Minneapolis Police Chief Medaria Arradondo testified Monday in the murder trial of Derek Chauvin that the now-fired officer defied his own training and the department’s mission of compassion when he kept his knee on the neck of George Floyd for more than 9 minutes last spring.
“Once Mr. Floyd had stopped resisting — and certainly once he was in distress and trying to verbalize that — that should have stopped,” the chief said after spelling out department policy on when to use force vs. calming a situation through de-escalation tactics.
“There’s an initial reasonableness of trying to just get him under control in the first few seconds,” the chief continued, “but once there was no longer any resistance, and clearly when Mr. Floyd was no longer responsive and even motionless, to continue to apply that level of force to a person proned out, handcuffed behind their back, that in no way shape or form is anything that is by policy, part of our training and is certainly not part of our ethics or values.”
Earlier Monday, the HCMC doctor who declared Floyd dead late last spring testified that there was not a heartbeat “sufficient to sustain life” upon arrival and believed his patient’s cardiac arrest was due to a lack of oxygen.
“Is there another term for that?” prosecutor Jerry Blackwell asked Dr. Bradford Wankhede Langenfeld, who was senior medical resident at the time Floyd was transported to HCMC and eventually pronounced him dead.
“Asphyxia,” Langenfeld said.
The cause of Floyd’s death is poised to be potentially pivotal point of contention between the prosecution and the defense.
In his testimony, Arradondo said that he saw the viral video of Floyd’s arrest that same night, and “when I look at [the bystander’s video] and when I look at the facial expression of Mr. Floyd, that does not appear in any way shape or form [to be] moderate pressure” as department policy requires.
The chief’s assessment during several hours on the witness stand complemented the testimony last week from veteran Police Lt. Richard Zimmerman, the head of the department homicide unit who called Chauvin’s restraint of Floyd as “uncalled for.”
Arradondo testified that after he learned of the incident, he viewed the street cameras, which were farther away and didn’t have audio, so it was difficult to deduce what was happening. Not long after that, he said, he learned of the bystander Facebook video of Floyd’s final moments seen throughout the world.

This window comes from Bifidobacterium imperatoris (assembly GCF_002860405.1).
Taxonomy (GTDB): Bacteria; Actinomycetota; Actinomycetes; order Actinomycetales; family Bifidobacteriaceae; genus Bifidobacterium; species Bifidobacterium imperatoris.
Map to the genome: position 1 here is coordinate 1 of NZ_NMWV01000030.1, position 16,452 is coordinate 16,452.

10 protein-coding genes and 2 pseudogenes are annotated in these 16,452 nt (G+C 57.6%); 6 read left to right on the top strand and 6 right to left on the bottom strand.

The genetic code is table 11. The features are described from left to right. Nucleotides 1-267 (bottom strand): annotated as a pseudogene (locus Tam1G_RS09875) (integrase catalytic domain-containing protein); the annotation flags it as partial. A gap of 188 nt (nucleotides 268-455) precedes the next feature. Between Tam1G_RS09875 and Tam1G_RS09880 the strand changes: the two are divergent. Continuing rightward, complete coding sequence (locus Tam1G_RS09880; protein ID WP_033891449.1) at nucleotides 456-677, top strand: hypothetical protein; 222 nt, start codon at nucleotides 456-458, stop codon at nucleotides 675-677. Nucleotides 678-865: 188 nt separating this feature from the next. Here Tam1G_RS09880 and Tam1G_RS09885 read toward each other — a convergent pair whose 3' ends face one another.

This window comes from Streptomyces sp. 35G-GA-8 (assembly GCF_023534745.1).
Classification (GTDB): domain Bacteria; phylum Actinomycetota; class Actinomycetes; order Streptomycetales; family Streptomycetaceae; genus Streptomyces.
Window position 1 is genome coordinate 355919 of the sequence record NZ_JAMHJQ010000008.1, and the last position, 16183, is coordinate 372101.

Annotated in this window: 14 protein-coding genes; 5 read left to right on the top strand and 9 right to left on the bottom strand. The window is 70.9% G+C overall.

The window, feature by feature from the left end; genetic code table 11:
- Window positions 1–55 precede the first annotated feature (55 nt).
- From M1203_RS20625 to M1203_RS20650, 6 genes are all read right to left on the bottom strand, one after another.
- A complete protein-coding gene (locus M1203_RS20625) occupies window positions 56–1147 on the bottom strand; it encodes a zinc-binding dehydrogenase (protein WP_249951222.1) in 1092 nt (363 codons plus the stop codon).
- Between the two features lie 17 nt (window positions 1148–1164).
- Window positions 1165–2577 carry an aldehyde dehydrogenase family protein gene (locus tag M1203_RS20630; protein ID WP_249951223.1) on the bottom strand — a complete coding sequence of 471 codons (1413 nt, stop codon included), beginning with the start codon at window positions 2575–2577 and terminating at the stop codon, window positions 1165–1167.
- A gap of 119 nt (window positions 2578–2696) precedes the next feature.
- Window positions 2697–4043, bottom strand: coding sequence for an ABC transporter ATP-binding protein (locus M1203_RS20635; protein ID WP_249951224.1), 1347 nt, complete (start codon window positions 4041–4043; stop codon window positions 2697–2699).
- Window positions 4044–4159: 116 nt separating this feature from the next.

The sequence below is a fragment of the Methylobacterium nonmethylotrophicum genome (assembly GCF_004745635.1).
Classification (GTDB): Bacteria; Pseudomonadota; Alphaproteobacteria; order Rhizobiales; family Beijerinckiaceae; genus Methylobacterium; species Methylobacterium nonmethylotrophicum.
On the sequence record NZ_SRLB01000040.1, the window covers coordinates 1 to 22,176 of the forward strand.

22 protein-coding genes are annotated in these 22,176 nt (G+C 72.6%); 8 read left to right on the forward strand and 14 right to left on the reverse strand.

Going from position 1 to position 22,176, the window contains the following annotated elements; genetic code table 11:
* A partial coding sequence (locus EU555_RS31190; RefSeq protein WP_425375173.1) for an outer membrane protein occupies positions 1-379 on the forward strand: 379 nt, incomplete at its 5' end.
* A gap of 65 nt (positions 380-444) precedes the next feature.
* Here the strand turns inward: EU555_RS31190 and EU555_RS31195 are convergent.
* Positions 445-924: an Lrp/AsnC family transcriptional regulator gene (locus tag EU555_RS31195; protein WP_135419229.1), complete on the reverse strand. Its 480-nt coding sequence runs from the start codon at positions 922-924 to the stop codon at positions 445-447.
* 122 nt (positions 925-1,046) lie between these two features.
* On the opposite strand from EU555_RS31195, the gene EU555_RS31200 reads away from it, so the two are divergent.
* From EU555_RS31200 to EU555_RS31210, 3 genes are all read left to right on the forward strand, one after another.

“A community member contacted me and said ‘Chief, have you seen the video of your officer choking and killing that man at 38th and Chicago?'” Arradondo said. “And so once I heard that statement I just knew it wasn’t the same milestone camera video that I saw. Eventually within minutes after, I saw for the first time what is now known as the bystander video.”
Under cross examination, defense attorney Eric Nelson asked Arradondo the last time he arrested a suspect. “It’s been many years, sir,” Arradondo said.
Nelson said the department’s use of force policy includes the phrase “In light of facts and circumstances known to that employee at time the force was used.”
“Do people like to be arrested?” Nelson asked, pointing out that people will come up with reasons why they should be arrested, such as a need to attend to a family member.
“Typically not,” Arradondo said.
Under continued questioning, Arradondo acknowledged that officer sometimes need to take control of a situation.
“Would you agree that the use of force is not an attractive notion?” Nelson asked.
“I would say the use of force is something that most officers would rather not use,” Arradondo said.
The chief also agreed that department policy affords an officer flexibility for when to use force or choose to de-escalate an encounter with someone resisting arrest.
“Its different in every case?” Nelson asked. The chief agreed, as he did when the defense attorney brought up choosing one path or another “when reasonable and practical” or “advisable and feasible.”
Nelson returned to an earlier strategy by bringing up the degree of agitation of the witnesses standing close by and screaming their objections laced with profanities at times. The chief agreed that bystanders in certain situations could be distressed to the point of experiencing a crisis and not just the person who has the direct attention of the officers on the scene.
On another contention raised by the prosecution that the officers fell short of giving Floyd the medical attention he needed, Nelson had one of the officer’s body camera video and audio played that revealed one officer saying at 8:20 p.m., “We’ve got an ambulance coming.”